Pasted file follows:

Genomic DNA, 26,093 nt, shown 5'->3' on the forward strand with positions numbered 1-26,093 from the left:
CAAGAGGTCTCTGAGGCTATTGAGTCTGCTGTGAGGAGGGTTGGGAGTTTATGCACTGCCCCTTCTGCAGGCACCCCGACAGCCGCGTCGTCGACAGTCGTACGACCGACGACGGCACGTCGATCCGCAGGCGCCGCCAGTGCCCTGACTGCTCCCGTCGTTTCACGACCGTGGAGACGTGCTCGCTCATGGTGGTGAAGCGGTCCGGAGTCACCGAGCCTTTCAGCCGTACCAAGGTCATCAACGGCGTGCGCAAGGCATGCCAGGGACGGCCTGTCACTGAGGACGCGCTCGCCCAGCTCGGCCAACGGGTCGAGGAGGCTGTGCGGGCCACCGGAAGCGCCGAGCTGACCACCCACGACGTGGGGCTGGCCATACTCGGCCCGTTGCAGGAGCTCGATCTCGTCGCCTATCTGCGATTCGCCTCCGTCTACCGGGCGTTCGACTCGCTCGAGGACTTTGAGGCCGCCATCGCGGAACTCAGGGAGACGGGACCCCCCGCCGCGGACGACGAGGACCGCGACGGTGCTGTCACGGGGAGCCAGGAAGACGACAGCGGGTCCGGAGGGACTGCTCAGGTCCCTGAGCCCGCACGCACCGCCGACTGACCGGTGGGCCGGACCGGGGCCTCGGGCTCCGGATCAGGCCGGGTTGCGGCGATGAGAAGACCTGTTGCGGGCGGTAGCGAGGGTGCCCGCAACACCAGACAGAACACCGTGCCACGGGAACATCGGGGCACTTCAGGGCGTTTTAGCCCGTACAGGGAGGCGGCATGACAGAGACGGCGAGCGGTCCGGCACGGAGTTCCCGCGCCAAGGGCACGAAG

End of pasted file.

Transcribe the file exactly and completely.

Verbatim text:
Genomic DNA, 26,093 nt, shown 5'->3' on the forward strand with positions numbered 1-26,093 from the left:
CAAGAGGTCTCTGAGGCTATTGAGTCTGCTGTGAGGAGGGTTGGGAGTTTATGCACTGCCCCTTCTGCAGGCACCCCGACAGCCGCGTCGTCGACAGTCGTACGACCGACGACGGCACGTCGATCCGCAGGCGCCGCCAGTGCCCTGACTGCTCCCGTCGTTTCACGACCGTGGAGACGTGCTCGCTCATGGTGGTGAAGCGGTCCGGAGTCACCGAGCCTTTCAGCCGTACCAAGGTCATCAACGGCGTGCGCAAGGCATGCCAGGGACGGCCTGTCACTGAGGACGCGCTCGCCCAGCTCGGCCAACGGGTCGAGGAGGCTGTGCGGGCCACCGGAAGCGCCGAGCTGACCACCCACGACGTGGGGCTGGCCATACTCGGCCCGTTGCAGGAGCTCGATCTCGTCGCCTATCTGCGATTCGCCTCCGTCTACCGGGCGTTCGACTCGCTCGAGGACTTTGAGGCCGCCATCGCGGAACTCAGGGAGACGGGACCCCCCGCCGCGGACGACGAGGACCGCGACGGTGCTGTCACGGGGAGCCAGGAAGACGACAGCGGGTCCGGAGGGACTGCTCAGGTCCCTGAGCCCGCACGCACCGCCGACTGACCGGTGGGCCGGACCGGGGCCTCGGGCTCCGGATCAGGCCGGGTTGCGGCGATGAGAAGACCTGTTGCGGGCGGTAGCGAGGGTGCCCGCAACACCAGACAGAACACCGTGCCACGGGAACATCGGGGCACTTCAGGGCGTTTTAGCCCGTACAGGGAGGCGGCATGACAGAGACGGCGAGCGGTCCGGCACGGAGTTCCCGCGCCAAGGGCACGAAG